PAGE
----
A virus with specific affinity for bacteria. Bacteriophages have been found in association with essentially all groups of bacteria, including the Cyanobacteria; like other viruses they contain either (but never both) RNA or DNA and vary in structure from the seemingly simple filamentous bacterial virus to relatively complex forms with contractile “tails”; their relationships to the host bacteria are highly specific and, as in the case of temperate b., may be genetically intimate. Bacteriophages are named after the bacterial species, group, or strain for which they are specific, e.g., corynebacteriophage, coliphage; a number of families are recognized and have been assigned provisional names: Corticoviridae, Cystoviridae, Fuselloviridae, Inoviridae, Leviviridae, Lipothrixviridae, Microviridae, Myoviridae, Plasmaviridae, Podoviridae, Styloviridae, and Tectiviridae. SEE ALSO: coliphage. SYN: phage. [bacterio- + G. phago, to eat]
- defective b. a temperate b. mutant whose genome does not contain all of the normal components and cannot become a fully infectious virus, yet can replicate indefinitely in the bacterial genome as defective probacteriophage; many defective bacteriophages are mediators of transduction. SYN: defective phage.
- filamentous b. a b. that is rod-shaped and elongated lacking the head-and-tail structure characteristic of many bacteriophages.
- mature b. the complete, infective form of b..
- temperate b. b. whose genome incorporates with, and replicates with, that of the host bacterium; dissociation (and resultant development of vegetative b.) occurs at a slow rate resulting occasionally in lysis of a bacterium and release of mature b., thus rendering the bacterial culture capable of inducing general lysis if transferred to a culture of a susceptible bacterial strain.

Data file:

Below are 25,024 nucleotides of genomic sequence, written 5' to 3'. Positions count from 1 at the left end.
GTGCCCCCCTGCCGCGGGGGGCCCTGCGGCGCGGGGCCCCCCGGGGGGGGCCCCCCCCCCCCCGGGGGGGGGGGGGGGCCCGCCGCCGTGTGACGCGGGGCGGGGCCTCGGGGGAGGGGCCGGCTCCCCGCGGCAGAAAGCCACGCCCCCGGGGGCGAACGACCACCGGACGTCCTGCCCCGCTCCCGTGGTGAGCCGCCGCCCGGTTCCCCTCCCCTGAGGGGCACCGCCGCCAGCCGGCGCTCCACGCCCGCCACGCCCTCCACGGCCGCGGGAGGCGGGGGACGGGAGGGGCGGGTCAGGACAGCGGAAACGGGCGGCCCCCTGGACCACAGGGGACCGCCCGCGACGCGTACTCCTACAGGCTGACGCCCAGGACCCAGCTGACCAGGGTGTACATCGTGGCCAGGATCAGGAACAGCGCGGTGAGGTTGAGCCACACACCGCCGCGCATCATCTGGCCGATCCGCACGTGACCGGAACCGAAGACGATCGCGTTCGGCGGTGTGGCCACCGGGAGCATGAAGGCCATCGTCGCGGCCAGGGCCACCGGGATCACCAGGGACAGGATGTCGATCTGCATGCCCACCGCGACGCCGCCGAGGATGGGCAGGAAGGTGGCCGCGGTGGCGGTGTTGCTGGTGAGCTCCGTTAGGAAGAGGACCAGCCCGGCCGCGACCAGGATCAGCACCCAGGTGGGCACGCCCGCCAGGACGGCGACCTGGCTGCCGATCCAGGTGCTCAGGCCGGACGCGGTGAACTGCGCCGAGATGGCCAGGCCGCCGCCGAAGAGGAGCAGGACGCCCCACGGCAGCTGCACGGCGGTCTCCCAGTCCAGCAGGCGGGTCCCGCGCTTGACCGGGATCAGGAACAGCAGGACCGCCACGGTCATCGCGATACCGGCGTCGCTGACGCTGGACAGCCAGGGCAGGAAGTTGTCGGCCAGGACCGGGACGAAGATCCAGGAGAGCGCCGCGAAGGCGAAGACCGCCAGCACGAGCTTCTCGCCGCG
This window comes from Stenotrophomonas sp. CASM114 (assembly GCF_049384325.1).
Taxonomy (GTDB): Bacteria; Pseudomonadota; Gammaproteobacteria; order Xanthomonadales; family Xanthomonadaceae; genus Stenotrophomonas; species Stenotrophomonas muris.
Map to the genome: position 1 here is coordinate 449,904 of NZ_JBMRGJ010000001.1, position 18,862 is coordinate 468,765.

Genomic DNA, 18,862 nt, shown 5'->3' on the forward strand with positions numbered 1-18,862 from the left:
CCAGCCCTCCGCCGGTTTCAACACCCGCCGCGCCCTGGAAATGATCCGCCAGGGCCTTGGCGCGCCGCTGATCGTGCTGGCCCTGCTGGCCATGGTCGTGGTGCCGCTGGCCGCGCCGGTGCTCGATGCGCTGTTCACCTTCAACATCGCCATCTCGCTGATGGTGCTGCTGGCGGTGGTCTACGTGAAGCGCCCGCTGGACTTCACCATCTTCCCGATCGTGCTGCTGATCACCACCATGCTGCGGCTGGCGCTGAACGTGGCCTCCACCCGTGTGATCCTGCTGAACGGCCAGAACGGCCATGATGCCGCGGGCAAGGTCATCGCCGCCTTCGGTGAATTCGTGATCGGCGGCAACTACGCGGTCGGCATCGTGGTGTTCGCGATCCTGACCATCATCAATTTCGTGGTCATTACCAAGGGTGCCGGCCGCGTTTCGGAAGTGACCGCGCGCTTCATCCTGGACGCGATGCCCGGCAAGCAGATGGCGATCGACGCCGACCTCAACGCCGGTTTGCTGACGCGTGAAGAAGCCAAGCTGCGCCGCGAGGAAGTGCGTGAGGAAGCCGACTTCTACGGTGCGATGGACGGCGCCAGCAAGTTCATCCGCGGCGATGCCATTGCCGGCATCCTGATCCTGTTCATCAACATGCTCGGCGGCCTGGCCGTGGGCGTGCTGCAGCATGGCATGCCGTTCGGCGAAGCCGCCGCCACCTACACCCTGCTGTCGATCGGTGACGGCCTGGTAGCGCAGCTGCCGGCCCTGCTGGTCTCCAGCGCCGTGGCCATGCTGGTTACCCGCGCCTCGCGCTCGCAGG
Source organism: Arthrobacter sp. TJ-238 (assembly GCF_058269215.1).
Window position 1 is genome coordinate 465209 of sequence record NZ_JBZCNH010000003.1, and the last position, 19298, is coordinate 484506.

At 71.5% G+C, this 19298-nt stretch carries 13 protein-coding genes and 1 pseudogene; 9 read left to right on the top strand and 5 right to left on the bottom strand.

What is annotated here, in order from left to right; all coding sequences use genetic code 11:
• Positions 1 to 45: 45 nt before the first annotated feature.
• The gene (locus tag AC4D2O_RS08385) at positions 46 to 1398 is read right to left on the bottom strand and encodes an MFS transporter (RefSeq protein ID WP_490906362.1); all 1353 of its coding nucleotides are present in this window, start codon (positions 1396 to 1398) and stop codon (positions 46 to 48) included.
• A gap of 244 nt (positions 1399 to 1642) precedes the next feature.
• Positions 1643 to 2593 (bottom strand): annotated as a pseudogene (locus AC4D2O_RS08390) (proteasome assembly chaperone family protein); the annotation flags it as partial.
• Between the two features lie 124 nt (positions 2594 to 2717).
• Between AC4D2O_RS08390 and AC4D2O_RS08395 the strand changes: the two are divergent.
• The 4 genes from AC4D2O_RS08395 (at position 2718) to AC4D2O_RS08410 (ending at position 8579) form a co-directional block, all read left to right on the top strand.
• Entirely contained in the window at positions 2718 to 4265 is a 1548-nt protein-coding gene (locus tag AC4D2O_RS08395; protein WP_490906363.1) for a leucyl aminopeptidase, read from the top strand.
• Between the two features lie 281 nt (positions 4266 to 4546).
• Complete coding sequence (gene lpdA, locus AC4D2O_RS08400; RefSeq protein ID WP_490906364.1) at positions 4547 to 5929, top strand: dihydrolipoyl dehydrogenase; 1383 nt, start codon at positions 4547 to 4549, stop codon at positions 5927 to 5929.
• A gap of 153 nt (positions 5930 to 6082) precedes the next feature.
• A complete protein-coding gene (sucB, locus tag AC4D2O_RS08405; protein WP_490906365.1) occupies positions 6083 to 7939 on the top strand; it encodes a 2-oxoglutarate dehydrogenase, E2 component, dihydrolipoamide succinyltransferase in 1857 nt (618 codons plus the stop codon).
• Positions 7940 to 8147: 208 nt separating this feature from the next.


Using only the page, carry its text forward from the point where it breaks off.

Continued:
- typhoid b. b. specific for Salmonella typhi.
- vegetative b. the form of b. in which the b. nucleic acid (lacking its coat) multiplies freely within the host bacterium, independently of bacterial multiplication.
- virulent b. a b. that regularly causes lysis of the bacteria that it infects; it may exist in one or the other of only two forms, vegetative or mature; it does not have a probacteriophage form ( i.e., its genome does not incorporate with that of the host bacterium), therefore it does not effect lysogenization.

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bac·te·ri·o·phage bak-'tir-ē-ə-.fāj, -.fäzh n a virus that infects bacteria called also phage
bac·te·ri·oph·a·gy (.)bak-.tir-ē-'äf-ə-jē n, pl -gies

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a virus that attacks bacteria. In general, a phage consists of a head, tail, and tail fibres, all composed of protein molecules, and a core of DNA. The tail and tail fibres are responsible for attachment to the bacterial surface and for injection of the DNA core into the host cell. The phage grows and replicates in the bacterial cell, which is eventually destroyed with the release of new phages. Each phage acts specifically against a particular species of bacterium. This is utilized in phage typing, a technique of identifying bacteria by the action of known phages on them. See also lysogeny.

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bac·te·rio·phage (bak-tērґe-o-fāj″) [bacterio- + -phage] a virus that lyses bacteria; see bacterial virus, under virus, and see phage typing, under typing. Called also phage. bacteriophagic adj

Medical dictionary. 2011.

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